threatened as it is with extirpation in North Carolina due to loss of suitable habitat.

Ranger Nancy Williamson, of Weymouth Woods - Sandhills Nature Preserve, organizer of our excursion today, offers further expert insight into both the flora and fauna of this magical place, including the ubiquitous dragonflies. 

As Hunter poses with some of the larger yellow pitcher plants we've encountered, 
the joy of immersing ourselves in our own natural environment is apparent in his expression.  

Marshallia graminifolia, or Barbara's buttons, 
lines our path as we make our way back to the trailhead. 

Along the way we pass yet another cool carnivorous native, 
one of the sundews, Drosera sp.
with a perfect solitary blossom.

And as we near the narrow wooden walkway through the wettest, 
nearly impenetrable portion of the bog, 
we encounter a veritable thicket of venus flytraps, 

each seemingly more beautiful and fearsome than the last.

While Hunter and I are still contemplating our encounter with the plant Charles Darwin called 
"one of the most wonderful plants in the world",  
Bruce guides our little caravan to an adjacent tract which has been burned even more recently, 
where we are delighted to discover dozens of pale grass pinks, Calopogon pallidus, 
hanging out in a healthy stand of tongue-numbing Ctenium aromaticum, or toothache grass.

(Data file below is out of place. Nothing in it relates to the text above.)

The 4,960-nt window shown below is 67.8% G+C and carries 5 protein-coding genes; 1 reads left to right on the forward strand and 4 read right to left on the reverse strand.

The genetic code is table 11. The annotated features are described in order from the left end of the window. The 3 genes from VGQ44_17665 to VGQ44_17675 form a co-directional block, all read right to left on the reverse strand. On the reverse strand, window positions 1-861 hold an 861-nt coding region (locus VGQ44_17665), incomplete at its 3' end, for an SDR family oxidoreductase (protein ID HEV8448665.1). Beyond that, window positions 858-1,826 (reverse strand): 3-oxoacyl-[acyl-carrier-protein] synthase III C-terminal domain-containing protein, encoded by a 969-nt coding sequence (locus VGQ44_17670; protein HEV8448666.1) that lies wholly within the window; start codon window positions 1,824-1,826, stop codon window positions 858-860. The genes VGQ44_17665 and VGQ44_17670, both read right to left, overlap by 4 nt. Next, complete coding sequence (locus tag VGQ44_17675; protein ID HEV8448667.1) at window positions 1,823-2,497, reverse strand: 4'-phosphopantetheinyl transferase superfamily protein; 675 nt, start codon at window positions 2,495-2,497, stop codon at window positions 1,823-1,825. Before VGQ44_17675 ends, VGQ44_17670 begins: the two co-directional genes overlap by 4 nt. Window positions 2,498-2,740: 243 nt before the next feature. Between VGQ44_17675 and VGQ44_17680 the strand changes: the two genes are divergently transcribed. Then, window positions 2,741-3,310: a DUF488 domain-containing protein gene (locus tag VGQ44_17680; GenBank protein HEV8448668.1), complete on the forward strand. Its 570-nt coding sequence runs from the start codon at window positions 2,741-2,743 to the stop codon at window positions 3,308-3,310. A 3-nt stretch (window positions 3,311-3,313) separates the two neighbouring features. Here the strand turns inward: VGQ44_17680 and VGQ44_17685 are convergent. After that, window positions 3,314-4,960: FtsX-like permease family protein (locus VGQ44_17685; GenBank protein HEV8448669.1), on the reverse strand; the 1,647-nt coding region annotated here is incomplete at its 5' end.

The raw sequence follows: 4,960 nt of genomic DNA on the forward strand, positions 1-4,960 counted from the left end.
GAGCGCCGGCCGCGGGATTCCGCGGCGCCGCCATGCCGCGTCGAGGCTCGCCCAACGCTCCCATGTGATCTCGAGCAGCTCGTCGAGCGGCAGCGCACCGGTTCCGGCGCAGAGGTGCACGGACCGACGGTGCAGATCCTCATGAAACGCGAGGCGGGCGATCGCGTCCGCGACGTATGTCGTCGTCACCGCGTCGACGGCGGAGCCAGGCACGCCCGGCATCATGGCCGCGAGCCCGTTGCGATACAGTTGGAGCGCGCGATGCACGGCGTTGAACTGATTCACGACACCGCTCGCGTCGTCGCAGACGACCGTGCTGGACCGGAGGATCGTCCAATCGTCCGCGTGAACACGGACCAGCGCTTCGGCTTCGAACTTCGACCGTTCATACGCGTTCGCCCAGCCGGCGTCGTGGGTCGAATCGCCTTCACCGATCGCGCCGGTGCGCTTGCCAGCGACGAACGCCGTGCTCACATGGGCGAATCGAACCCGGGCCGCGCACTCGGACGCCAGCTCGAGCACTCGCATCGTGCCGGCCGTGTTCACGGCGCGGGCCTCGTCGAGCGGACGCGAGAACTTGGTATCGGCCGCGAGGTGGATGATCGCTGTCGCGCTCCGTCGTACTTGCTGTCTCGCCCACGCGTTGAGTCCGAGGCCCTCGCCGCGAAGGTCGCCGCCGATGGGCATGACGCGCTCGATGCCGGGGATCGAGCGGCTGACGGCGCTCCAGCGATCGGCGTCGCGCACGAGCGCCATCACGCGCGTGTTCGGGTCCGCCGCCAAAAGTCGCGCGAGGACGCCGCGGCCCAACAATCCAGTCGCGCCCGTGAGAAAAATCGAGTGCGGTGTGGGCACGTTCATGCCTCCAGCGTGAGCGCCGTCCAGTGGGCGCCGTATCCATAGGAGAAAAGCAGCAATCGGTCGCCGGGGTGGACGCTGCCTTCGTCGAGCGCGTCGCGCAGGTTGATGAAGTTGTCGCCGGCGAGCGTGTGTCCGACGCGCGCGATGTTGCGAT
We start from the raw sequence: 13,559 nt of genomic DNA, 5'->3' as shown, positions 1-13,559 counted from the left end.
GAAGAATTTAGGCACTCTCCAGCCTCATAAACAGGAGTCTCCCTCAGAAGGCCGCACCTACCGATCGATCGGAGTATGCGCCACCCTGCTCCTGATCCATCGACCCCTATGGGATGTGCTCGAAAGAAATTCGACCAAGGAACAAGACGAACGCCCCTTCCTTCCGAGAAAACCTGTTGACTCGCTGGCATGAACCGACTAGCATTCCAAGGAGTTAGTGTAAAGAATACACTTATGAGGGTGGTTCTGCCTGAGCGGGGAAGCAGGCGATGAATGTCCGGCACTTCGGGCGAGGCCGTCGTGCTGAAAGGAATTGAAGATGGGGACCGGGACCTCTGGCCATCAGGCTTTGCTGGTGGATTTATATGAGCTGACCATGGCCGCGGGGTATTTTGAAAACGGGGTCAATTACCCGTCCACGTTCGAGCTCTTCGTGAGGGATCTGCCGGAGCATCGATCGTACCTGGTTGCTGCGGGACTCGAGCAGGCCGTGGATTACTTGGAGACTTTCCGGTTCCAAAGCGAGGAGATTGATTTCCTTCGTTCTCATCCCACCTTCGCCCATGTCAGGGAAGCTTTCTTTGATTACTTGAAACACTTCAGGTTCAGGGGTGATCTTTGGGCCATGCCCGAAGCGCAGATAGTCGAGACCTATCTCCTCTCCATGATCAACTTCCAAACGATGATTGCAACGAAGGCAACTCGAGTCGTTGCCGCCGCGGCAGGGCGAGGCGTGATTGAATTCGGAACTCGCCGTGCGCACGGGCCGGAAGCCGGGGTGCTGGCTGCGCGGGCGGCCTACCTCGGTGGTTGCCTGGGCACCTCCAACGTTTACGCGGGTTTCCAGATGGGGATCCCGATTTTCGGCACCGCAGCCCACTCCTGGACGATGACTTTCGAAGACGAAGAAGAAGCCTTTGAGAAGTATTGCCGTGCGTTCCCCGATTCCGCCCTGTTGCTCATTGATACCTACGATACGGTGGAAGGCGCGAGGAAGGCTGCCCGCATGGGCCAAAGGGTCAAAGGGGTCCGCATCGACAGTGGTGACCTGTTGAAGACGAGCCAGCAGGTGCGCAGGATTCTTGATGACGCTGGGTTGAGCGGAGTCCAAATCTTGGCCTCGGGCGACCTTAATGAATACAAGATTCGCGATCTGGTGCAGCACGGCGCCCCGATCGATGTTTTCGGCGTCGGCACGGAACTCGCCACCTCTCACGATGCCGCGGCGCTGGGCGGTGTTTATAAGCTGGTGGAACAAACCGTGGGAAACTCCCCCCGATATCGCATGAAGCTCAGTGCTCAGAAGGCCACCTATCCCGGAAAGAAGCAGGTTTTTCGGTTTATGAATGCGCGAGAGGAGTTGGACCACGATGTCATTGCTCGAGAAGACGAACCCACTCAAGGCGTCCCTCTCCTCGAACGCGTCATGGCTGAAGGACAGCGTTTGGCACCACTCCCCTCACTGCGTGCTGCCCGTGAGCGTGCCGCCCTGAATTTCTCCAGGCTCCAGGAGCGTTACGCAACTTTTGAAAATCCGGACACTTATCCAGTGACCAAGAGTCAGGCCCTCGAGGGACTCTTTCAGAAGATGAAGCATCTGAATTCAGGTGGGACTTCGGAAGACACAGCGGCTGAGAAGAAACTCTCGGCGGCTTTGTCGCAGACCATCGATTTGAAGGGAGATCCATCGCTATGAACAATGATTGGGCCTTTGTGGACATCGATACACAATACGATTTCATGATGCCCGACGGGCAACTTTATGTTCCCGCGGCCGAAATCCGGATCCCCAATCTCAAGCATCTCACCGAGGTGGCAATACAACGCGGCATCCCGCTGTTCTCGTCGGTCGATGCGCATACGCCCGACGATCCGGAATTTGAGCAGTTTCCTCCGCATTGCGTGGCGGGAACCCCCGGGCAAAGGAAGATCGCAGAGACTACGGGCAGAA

Delicate blossoms, perched precariously on spindly stems amidst the tangle of fresh green grass, 

the "pinks" range from almost pure white to a most lovely shade of pink,

here and there sporting a well-camouflaged crab spider.

We reluctantly part ways with these remarkable plants for now, 
spying a patch of flowers-not-flowers, 
one of the striking white top sedges, Rhyncospora sp.
whose brilliant white bracts give the appearance of showy white petals 
against a backdrop of ferns and fire-blackened stumps as we exit the wood.

We nearly stumble over these lovely little purples on the damp roadside bank, 
perhaps a small stand of Savanna Bluehearts, Buchnera floridana; 
yet another native wildflower in decline due to fire suppression in the pine savanna.

Hunter and I rejoin our congenial traveling companion, 
David McCloy, soil scientist and Old-Time fiddle player,
for the short voyage home, 
still digesting all the remarkable sights and sounds of an altogether wonderful walk in the woods, 

when we encounter yet another native orange orchid, 
Crested Fringed Orchid, Platanthera cristata,
this one growing in plain view with a couple of companions just a few feet from the pavement.

We snap a quick shot for the road, then mount up and head out.

Sweaty and tired and crawling with chiggers, 

we couldn't be happier!


  1. So thankful some of this habitat has been preserved and maintained; there are tiny little fragments left in our area, but this is a fairly sizable chunk. What amazing biodiversity, and this was just a single morning in late summer - I can only imagine taking a walk like this every day, all year round!